The final week of my parents’ lives
Ethel and Julius Rosenberg were members of the Communist Party who were convicted of espionage for allegedly stealing atomic secrets. On June 19, 1953, they were executed--the most prominent victims of the McCarthyite campaign to crush political and social dissent.
Rosenberg Fund for Children. This year, in the days leading up to the anniversary of his parents' death on June 19, Robert wrote this diary, remembering what happened each day 56 years ago., one of the Rosenbergs' two sons, has dedicated himself to helping provide for the children of activists who have been persecuted for their political beliefs, founding the
Monday, June 15
Have you ever wondered why anniversaries that are multiples of five or 10 are more significant milestones than those that are multiples of other numbers? I wonder if we had six fingers, instead of five, whether a 24th wedding anniversary might be a bigger deal than the 20th, and if we had seven fingers a 49th might be much more important than a 50th.
This week will mark 56 years since my parents' executions on June 19, 1953. I expect that unlike the 50th anniversary in 2003, the day will pass with very little public notice. But this week will resonate more powerfully for me because for the first time in 11 years, the days of the week track the weekdays of 1953.
In other words, my parents' executions took place at sundown on Friday the 19th, and the 19th will also fall on a Friday this year.
To mark this echo, I'll recall in daily posts to this blog the events of the final five days of my parents' lives and my feelings at the time.
Fifty-six years ago today, on Monday, June 15, 1953, the Supreme Court denied my parents' request for a stay of execution by a 5-4 vote. This was the eighth time my parents had asked the Supreme Court to review their case, and the Court had refused them all.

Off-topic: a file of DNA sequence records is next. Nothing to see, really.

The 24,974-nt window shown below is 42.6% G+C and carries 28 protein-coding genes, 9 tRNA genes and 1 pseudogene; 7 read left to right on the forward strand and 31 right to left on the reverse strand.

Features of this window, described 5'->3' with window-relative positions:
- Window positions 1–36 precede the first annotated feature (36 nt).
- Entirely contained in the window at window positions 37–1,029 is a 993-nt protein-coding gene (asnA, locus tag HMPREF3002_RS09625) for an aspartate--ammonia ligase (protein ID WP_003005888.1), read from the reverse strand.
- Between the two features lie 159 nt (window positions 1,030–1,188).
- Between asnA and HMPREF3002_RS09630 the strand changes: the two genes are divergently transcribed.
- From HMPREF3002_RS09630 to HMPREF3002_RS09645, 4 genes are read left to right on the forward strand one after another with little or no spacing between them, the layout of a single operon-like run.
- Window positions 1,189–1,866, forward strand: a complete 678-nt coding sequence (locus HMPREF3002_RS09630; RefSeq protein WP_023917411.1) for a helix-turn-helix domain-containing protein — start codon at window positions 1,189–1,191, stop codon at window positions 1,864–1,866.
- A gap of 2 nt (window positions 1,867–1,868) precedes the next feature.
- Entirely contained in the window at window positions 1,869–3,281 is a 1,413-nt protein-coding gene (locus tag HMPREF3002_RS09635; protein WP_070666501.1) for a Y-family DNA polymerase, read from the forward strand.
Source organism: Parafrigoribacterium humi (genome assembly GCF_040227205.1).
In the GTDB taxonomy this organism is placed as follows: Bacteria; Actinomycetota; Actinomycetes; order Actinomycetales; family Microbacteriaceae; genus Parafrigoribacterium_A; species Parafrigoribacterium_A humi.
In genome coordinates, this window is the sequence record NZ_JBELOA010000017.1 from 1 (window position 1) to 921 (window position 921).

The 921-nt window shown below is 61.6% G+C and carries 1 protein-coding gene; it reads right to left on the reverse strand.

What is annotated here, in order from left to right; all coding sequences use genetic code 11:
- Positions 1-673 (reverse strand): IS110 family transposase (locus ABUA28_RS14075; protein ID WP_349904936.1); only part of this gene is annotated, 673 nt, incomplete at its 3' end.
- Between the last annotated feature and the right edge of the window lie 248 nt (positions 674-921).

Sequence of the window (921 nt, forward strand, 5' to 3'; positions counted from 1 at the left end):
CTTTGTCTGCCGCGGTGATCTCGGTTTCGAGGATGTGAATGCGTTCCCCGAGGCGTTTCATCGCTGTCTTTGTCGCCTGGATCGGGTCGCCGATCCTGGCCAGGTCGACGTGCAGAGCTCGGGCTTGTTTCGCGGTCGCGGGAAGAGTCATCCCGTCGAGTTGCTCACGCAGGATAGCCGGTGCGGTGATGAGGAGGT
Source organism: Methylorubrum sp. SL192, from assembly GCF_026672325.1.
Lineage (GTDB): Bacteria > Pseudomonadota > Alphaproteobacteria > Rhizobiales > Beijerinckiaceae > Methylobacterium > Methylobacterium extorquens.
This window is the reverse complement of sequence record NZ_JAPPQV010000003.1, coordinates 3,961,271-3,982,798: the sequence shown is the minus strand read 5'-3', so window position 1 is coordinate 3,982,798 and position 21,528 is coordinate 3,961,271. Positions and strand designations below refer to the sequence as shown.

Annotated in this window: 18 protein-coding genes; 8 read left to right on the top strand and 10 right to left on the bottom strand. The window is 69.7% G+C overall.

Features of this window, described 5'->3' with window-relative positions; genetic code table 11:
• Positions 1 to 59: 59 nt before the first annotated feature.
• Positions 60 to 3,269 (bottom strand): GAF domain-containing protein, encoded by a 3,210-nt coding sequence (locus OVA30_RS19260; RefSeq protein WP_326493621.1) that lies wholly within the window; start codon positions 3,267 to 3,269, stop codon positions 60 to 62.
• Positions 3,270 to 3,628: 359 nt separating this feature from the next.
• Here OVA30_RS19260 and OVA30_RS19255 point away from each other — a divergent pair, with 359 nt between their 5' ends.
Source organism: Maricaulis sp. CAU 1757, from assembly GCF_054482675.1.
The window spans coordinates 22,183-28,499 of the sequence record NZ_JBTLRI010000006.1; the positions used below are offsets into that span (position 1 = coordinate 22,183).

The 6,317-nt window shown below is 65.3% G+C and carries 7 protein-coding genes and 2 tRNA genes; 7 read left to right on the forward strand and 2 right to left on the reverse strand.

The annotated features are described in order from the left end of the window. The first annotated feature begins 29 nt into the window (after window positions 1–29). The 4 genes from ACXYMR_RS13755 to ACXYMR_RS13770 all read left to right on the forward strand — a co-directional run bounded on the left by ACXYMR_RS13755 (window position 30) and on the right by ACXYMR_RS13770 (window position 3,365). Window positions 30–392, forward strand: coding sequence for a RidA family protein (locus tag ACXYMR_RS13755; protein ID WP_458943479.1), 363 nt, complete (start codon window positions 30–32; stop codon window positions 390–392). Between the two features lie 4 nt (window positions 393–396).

With this denial, the Supreme Court adjourned for the summer. The Federal Bureau of Prisons scheduled the executions for that Thursday, June 18, on my parents' 14th wedding anniversary.
My brother Michael and I were living with acquaintances of my parents, Ben and Sonia Bach, in Toms River, N.J. I had just turned 6, and my brother was 10. The previous Friday had been the last day of school, so our summer vacation had just started. I have no specific recollection of the Supreme Court's denial that Monday, but I do remember attending a big demonstration to save my parents in Washington, D.C., the day before. Here's what I wrote in my memoir about that event:
We went to New York or Philadelphia and got on a bus with many others going to Washington. I peered out the window as we drove south on Route 1, apparently racing a passenger train I believed was filled with people going to the same place; it was exciting to observe and imagine everyone rushing to a common destination. But once we got off the bus and became part of the commotion, it wasn't fun anymore.
Then I was a small person amid crowds of milling adult legs. I observed the process of getting to the demonstration so closely because I wanted so much to understand what was happening. I could see how we got there with my own eyes, but no one told me why we were doing this or what was happening once we got there, and incomprehension left me anxious.
Tuesday, June 16
Early Tuesday morning, June 16, Ben Bach drove us to meet our parents' attorney, Manny Bloch, in Manhattan. From there, Manny took us to Sing Sing prison, 30 miles to the north, for what would become our last visit with our parents.
This was the only prison visit where we saw both our parents together at the same time. My brother wrote in We Are Your Sons, "[T]hey sat at opposite ends of the table. Robby and I wandered around the room, hugging them and listening" while they talked strategy with Manny.
I did not understand that with the executions scheduled for Thursday, it was probable that we would never see them again, but Michael did, and at the end of the visit, he started to wail, "One more day to live. One more day to live." They hurriedly said goodbye before we all broke down.
While we were all visiting at Sing Sing, unbeknownst to us, two attorneys who had not been involved in the case previously presented a petition to Justice Douglas as he left for vacation. The new lawyers claimed my parents had been tried under the wrong law, and that under the correct law, the death sentence was illegal. Douglas decided to postpone his vacation one day to consider the request.
Wednesday, June 17
On Wednesday morning, June 17, Justice Douglas announced he was staying the executions and left for vacation. He did not rule on the merits of the new lawyers' claim, but rather said that the petition must be considered by the District Court and then the Court of Appeals. This would add months, if not years, to my parents' lives.